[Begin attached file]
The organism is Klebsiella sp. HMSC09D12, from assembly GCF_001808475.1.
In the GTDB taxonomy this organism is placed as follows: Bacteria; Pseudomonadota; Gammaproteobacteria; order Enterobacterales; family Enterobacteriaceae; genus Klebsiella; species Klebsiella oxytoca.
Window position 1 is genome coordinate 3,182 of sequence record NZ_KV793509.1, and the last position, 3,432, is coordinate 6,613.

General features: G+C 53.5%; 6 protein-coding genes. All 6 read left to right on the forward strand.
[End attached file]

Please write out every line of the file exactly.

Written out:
The organism is Klebsiella sp. HMSC09D12, from assembly GCF_001808475.1.
In the GTDB taxonomy this organism is placed as follows: Bacteria; Pseudomonadota; Gammaproteobacteria; order Enterobacterales; family Enterobacteriaceae; genus Klebsiella; species Klebsiella oxytoca.
Window position 1 is genome coordinate 3,182 of sequence record NZ_KV793509.1, and the last position, 3,432, is coordinate 6,613.

General features: G+C 53.5%; 6 protein-coding genes. All 6 read left to right on the forward strand.